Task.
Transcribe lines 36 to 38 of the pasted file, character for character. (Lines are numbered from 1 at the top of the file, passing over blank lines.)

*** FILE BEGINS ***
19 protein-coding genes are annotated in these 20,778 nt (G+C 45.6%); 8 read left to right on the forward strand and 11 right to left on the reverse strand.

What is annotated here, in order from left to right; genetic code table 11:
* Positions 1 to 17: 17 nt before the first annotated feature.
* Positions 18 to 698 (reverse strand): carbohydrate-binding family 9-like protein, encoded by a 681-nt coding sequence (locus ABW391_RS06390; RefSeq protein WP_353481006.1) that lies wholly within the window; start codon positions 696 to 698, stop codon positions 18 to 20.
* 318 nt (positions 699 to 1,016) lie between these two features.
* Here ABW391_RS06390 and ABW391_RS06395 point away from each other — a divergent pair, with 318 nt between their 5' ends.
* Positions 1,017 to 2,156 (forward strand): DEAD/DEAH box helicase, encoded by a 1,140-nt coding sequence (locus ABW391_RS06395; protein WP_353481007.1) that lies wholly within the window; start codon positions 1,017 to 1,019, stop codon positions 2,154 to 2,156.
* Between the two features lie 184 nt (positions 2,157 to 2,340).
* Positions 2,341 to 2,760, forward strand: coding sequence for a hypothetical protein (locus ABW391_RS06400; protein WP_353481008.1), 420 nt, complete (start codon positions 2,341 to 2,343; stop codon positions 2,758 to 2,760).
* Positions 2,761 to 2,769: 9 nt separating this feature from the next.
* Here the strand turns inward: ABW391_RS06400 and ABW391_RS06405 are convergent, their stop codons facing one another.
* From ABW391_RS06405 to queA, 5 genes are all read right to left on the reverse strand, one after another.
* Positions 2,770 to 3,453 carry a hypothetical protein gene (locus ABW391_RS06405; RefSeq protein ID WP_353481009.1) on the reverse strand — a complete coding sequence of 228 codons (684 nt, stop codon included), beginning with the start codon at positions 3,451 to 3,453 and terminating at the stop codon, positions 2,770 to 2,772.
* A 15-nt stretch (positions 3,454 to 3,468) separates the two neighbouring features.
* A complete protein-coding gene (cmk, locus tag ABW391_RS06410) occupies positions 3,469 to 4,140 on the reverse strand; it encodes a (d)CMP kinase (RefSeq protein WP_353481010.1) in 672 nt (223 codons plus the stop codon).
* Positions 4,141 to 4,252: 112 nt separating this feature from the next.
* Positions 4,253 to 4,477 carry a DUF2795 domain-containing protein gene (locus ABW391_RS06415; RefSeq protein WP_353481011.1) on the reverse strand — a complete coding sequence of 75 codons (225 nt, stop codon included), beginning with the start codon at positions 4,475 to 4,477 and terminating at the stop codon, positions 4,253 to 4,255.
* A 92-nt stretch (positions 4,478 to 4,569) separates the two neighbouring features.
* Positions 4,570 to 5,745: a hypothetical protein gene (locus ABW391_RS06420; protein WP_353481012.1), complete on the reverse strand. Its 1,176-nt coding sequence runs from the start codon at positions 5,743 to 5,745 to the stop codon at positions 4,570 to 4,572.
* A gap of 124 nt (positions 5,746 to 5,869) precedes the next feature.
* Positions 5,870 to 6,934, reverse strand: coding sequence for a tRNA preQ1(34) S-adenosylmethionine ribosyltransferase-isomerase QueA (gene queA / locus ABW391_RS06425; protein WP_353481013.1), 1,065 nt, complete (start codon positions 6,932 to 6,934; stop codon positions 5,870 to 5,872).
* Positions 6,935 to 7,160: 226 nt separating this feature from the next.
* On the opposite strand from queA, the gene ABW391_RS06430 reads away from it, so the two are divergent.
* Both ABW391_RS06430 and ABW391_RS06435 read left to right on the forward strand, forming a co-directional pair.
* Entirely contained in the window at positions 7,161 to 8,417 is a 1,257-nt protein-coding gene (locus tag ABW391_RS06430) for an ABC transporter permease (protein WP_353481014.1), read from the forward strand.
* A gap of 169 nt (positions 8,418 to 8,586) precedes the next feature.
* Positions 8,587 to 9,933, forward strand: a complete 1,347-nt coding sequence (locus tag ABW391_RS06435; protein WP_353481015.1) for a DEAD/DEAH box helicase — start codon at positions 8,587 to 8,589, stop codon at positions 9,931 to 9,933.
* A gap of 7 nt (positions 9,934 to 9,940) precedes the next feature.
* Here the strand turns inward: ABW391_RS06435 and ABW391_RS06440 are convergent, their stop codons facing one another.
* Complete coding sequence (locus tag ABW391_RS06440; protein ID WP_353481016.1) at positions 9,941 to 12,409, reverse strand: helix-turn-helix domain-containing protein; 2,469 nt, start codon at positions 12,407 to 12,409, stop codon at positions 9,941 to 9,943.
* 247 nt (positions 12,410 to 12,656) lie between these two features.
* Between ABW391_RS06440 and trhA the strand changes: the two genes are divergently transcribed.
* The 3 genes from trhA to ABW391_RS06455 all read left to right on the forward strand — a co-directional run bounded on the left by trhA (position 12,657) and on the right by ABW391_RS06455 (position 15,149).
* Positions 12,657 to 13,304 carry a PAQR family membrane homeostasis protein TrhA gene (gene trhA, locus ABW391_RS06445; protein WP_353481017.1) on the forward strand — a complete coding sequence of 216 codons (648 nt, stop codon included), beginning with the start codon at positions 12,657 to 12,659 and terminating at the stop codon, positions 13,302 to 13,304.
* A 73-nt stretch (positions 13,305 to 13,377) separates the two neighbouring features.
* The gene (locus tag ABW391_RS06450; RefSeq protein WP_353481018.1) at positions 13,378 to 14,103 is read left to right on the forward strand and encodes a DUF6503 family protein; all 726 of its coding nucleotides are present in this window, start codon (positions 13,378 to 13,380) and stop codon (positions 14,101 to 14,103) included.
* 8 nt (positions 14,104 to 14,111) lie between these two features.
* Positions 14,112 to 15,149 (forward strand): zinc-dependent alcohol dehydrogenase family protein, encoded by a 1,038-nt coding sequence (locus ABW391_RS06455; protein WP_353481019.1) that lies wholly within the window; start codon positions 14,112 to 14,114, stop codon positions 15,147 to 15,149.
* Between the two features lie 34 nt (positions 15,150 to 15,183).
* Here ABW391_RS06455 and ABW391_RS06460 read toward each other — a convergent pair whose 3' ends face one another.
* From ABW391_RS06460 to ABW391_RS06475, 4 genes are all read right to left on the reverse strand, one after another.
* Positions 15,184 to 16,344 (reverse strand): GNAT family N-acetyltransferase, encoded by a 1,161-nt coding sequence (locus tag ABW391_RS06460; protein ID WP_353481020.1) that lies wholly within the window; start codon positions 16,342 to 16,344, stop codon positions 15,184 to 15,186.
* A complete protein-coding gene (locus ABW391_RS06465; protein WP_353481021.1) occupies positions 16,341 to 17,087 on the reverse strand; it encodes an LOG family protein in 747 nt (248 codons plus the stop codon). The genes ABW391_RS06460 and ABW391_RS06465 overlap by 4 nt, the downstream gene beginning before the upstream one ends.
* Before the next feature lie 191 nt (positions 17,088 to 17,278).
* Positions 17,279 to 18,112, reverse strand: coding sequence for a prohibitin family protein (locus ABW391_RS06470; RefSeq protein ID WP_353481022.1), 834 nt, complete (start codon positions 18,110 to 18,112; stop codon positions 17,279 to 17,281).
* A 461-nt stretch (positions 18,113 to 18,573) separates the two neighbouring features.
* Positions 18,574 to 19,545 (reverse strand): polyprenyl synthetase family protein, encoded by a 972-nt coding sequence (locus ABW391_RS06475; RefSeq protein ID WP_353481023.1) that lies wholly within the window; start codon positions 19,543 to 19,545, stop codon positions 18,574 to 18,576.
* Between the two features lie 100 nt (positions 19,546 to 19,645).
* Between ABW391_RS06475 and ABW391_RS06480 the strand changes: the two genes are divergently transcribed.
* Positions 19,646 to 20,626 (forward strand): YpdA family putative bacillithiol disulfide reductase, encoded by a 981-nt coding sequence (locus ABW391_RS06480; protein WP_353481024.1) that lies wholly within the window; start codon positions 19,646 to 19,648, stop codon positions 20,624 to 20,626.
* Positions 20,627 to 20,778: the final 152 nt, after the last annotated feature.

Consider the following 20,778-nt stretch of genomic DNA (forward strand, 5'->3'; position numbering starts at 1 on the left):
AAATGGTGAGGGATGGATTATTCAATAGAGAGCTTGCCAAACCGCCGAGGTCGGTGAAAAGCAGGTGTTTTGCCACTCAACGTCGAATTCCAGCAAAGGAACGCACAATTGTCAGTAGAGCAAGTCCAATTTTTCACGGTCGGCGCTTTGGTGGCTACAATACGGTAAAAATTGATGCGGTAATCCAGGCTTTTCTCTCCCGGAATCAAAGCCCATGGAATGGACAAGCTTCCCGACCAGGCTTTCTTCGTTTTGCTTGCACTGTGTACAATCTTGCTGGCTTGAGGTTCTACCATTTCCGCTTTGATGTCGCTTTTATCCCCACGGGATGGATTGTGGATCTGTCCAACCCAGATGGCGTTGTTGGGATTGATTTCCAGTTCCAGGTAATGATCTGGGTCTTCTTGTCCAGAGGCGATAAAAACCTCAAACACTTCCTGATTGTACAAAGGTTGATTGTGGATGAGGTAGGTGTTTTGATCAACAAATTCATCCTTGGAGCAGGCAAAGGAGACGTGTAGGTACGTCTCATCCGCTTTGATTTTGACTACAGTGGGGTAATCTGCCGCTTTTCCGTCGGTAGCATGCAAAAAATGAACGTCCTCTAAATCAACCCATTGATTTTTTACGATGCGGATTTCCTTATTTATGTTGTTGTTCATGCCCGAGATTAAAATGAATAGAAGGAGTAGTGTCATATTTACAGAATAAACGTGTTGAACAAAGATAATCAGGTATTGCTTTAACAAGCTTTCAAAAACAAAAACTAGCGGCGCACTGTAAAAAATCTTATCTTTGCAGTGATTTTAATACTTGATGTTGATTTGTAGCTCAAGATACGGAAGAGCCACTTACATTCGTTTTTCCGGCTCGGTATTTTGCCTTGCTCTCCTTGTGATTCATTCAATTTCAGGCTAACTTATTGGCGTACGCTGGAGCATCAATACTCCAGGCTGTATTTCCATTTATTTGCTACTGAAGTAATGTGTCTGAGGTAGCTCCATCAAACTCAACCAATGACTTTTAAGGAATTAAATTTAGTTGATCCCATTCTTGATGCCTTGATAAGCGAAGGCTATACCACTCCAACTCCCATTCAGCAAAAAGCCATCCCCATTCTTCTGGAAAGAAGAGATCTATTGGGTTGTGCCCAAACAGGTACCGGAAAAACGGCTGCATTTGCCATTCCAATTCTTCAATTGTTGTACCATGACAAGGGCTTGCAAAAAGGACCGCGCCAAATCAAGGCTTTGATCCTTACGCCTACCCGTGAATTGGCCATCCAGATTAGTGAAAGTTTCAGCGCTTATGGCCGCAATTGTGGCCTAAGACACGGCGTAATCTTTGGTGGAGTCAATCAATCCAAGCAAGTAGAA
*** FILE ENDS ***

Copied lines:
* The gene (locus tag ABW391_RS06450; RefSeq protein WP_353481018.1) at positions 13,378 to 14,103 is read left to right on the forward strand and encodes a DUF6503 family protein; all 726 of its coding nucleotides are present in this window, start codon (positions 13,378 to 13,380) and stop codon (positions 14,101 to 14,103) included.
* 8 nt (positions 14,104 to 14,111) lie between these two features.
* Positions 14,112 to 15,149 (forward strand): zinc-dependent alcohol dehydrogenase family protein, encoded by a 1,038-nt coding sequence (locus ABW391_RS06455; protein WP_353481019.1) that lies wholly within the window; start codon positions 14,112 to 14,114, stop codon positions 15,147 to 15,149.